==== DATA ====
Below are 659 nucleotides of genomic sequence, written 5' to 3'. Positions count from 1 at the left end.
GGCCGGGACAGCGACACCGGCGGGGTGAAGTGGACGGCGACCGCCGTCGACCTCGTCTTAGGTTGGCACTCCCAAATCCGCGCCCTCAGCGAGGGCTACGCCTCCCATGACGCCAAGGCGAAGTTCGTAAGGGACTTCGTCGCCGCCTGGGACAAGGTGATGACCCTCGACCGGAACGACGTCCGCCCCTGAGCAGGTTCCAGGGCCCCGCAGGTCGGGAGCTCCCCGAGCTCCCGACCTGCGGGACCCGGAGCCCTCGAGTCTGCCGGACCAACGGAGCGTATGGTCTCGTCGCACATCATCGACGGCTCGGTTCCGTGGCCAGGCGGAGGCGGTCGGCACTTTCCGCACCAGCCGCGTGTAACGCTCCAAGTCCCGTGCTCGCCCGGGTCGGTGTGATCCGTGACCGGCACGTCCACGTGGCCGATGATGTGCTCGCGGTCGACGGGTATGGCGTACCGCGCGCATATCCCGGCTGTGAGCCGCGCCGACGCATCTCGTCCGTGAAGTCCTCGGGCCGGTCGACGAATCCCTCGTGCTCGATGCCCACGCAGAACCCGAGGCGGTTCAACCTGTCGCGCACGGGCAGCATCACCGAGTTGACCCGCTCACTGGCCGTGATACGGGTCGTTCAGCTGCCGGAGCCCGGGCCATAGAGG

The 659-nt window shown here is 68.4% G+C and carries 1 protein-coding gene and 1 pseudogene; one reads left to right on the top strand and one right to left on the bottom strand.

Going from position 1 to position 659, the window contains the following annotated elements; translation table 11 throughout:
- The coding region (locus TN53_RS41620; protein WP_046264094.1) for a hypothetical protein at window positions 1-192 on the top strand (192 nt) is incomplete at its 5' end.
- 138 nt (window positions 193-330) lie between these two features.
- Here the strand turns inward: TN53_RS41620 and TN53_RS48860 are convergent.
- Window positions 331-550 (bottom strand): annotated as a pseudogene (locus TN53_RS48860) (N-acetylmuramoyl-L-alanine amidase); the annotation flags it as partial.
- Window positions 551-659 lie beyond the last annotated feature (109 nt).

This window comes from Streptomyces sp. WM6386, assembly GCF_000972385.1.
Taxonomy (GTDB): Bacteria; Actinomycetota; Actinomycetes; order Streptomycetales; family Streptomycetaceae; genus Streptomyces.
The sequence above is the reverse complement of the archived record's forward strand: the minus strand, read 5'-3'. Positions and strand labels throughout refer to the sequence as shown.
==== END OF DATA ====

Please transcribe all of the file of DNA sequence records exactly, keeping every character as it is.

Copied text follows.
Below are 659 nucleotides of genomic sequence, written 5' to 3'. Positions count from 1 at the left end.
GGCCGGGACAGCGACACCGGCGGGGTGAAGTGGACGGCGACCGCCGTCGACCTCGTCTTAGGTTGGCACTCCCAAATCCGCGCCCTCAGCGAGGGCTACGCCTCCCATGACGCCAAGGCGAAGTTCGTAAGGGACTTCGTCGCCGCCTGGGACAAGGTGATGACCCTCGACCGGAACGACGTCCGCCCCTGAGCAGGTTCCAGGGCCCCGCAGGTCGGGAGCTCCCCGAGCTCCCGACCTGCGGGACCCGGAGCCCTCGAGTCTGCCGGACCAACGGAGCGTATGGTCTCGTCGCACATCATCGACGGCTCGGTTCCGTGGCCAGGCGGAGGCGGTCGGCACTTTCCGCACCAGCCGCGTGTAACGCTCCAAGTCCCGTGCTCGCCCGGGTCGGTGTGATCCGTGACCGGCACGTCCACGTGGCCGATGATGTGCTCGCGGTCGACGGGTATGGCGTACCGCGCGCATATCCCGGCTGTGAGCCGCGCCGACGCATCTCGTCCGTGAAGTCCTCGGGCCGGTCGACGAATCCCTCGTGCTCGATGCCCACGCAGAACCCGAGGCGGTTCAACCTGTCGCGCACGGGCAGCATCACCGAGTTGACCCGCTCACTGGCCGTGATACGGGTCGTTCAGCTGCCGGAGCCCGGGCCATAGAGG

The 659-nt window shown here is 68.4% G+C and carries 1 protein-coding gene and 1 pseudogene; one reads left to right on the top strand and one right to left on the bottom strand.

Going from position 1 to position 659, the window contains the following annotated elements; translation table 11 throughout:
- The coding region (locus TN53_RS41620; protein WP_046264094.1) for a hypothetical protein at window positions 1-192 on the top strand (192 nt) is incomplete at its 5' end.
- 138 nt (window positions 193-330) lie between these two features.
- Here the strand turns inward: TN53_RS41620 and TN53_RS48860 are convergent.
- Window positions 331-550 (bottom strand): annotated as a pseudogene (locus TN53_RS48860) (N-acetylmuramoyl-L-alanine amidase); the annotation flags it as partial.
- Window positions 551-659 lie beyond the last annotated feature (109 nt).

This window comes from Streptomyces sp. WM6386, assembly GCF_000972385.1.
Taxonomy (GTDB): Bacteria; Actinomycetota; Actinomycetes; order Streptomycetales; family Streptomycetaceae; genus Streptomyces.
The sequence above is the reverse complement of the archived record's forward strand: the minus strand, read 5'-3'. Positions and strand labels throughout refer to the sequence as shown.